Mental Health Week- May 6-12

Learn and help the stigma around Mental Health.

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With southern Manitoba experiencing the coldest stretch of winter thus far, a Meteorologist is warning all of us to be extra careful when heading out in these conditions.

Natalie Hasell with Environment Canada says frostbite and hypothermia can occur, even if there isn't an extreme cold warning in effect. She urges us to dress properly by wearing layers and making sure our footwear is waterproof and windproof. It is also important to cover extremities and as much exposed skin as possible.

If you are headed out onto the road, Hasell says you should make sure your vehicle is in good working order. This includes ensuring your fluids are topped up and you have plenty of gas.

"So that if you do end up on the highway unexpectedly stalled or stranded, you can be a little bit more comfortable than you would be otherwise," she says.

Hasell reminds us to have a charged cellphone while driving and to make sure that our vehicle has an emergency kit. Your kit should include the following items:

Food that won't spoil, such as energy bars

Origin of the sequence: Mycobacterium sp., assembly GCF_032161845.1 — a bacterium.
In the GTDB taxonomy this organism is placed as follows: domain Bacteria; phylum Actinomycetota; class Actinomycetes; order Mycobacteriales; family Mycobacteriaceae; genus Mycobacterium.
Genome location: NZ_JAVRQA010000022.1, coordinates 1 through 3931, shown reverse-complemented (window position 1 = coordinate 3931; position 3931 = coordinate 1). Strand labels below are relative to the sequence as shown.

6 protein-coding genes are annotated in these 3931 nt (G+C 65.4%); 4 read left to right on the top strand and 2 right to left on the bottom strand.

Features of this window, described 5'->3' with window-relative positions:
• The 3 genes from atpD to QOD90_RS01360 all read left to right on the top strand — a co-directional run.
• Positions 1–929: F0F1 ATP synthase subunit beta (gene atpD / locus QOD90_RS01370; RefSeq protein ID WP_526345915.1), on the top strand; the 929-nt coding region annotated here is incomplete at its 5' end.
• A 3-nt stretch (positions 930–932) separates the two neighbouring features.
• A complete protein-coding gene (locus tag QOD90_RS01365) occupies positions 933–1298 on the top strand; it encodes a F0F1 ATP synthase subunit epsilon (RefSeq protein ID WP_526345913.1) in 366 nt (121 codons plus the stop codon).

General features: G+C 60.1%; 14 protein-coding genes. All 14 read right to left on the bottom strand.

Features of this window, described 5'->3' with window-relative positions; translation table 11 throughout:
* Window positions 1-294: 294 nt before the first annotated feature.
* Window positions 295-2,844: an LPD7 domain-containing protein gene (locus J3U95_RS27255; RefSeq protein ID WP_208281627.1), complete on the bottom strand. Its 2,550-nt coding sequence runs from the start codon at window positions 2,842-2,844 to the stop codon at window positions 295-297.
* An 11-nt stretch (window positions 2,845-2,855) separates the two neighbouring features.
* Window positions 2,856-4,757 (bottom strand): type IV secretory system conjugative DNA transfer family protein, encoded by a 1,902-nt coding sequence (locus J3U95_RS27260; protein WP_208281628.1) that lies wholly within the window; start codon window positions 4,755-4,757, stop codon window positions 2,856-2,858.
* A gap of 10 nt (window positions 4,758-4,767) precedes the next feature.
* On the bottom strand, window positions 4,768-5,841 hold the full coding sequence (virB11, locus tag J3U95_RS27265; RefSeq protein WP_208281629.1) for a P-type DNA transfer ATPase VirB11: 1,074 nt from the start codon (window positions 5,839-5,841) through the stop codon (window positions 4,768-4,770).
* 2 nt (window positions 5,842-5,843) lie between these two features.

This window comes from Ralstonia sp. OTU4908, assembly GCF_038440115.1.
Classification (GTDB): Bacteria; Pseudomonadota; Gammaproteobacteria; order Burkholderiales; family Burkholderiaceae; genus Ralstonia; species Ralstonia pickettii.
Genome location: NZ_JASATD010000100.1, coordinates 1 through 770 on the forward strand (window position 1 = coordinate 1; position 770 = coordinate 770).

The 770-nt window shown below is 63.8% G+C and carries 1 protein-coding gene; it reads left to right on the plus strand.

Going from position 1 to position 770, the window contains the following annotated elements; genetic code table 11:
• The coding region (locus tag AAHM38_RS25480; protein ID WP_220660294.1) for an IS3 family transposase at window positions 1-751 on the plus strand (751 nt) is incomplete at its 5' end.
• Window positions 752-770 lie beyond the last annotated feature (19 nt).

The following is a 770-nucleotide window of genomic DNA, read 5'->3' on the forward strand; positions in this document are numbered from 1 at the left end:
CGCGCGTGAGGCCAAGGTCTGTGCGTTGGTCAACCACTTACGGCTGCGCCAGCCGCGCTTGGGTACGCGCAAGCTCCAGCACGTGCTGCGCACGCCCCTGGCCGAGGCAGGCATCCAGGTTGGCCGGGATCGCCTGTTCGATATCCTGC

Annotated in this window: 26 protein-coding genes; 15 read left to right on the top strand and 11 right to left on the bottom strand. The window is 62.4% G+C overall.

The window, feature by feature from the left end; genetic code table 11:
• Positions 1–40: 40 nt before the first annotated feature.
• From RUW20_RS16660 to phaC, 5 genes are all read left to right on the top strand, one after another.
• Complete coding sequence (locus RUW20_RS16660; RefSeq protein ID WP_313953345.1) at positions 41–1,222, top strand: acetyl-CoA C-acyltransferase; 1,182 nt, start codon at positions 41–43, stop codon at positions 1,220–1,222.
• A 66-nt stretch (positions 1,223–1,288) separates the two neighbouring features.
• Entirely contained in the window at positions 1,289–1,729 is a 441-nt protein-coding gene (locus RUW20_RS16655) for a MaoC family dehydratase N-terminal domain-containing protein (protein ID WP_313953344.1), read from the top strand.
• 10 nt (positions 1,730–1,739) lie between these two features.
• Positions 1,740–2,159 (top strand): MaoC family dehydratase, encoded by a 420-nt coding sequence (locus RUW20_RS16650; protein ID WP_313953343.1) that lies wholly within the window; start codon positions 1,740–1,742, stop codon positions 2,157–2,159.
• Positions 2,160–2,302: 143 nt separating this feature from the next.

Water in plastic bottles so they won't break if frozen (change every six months)
Blanket
Extra clothing and shoes
First aid kit with seatbelt cutter
Small shovel, scraper and snow brush
Candle in a deep can and matches
Wind-up flashlight
Whistle, in case you need to attract attention
Roadmaps
Copy of your emergency plan and personal documents

Hasell says you should also have the following items in your trunk:

  • Sand, salt or cat litter (non-clumping)
  • Antifreeze/windshield washer fluid
  • Tow Rope
  • Jumper cables
  • Fire extinguisher
  • A warning light or road flares

If you become stranded in your vehicle, Hasell says you should remember that distances are hard to judge on the highway. For example, when travelling at highway speed, landmarks don't appear as far apart. But if you leave your vehicle and try to walk for help, what appeared to be a short distance by car, can suddenly feel much longer.

"Assuming that your car is still intact, stay in your car, it already offers you shelter, so don't leave it," she says. "Even if you think you can make it to that thing in the distance, you might be exposing yourself to the elements unnecessarily and you might not make it to that location you think is a shelter."

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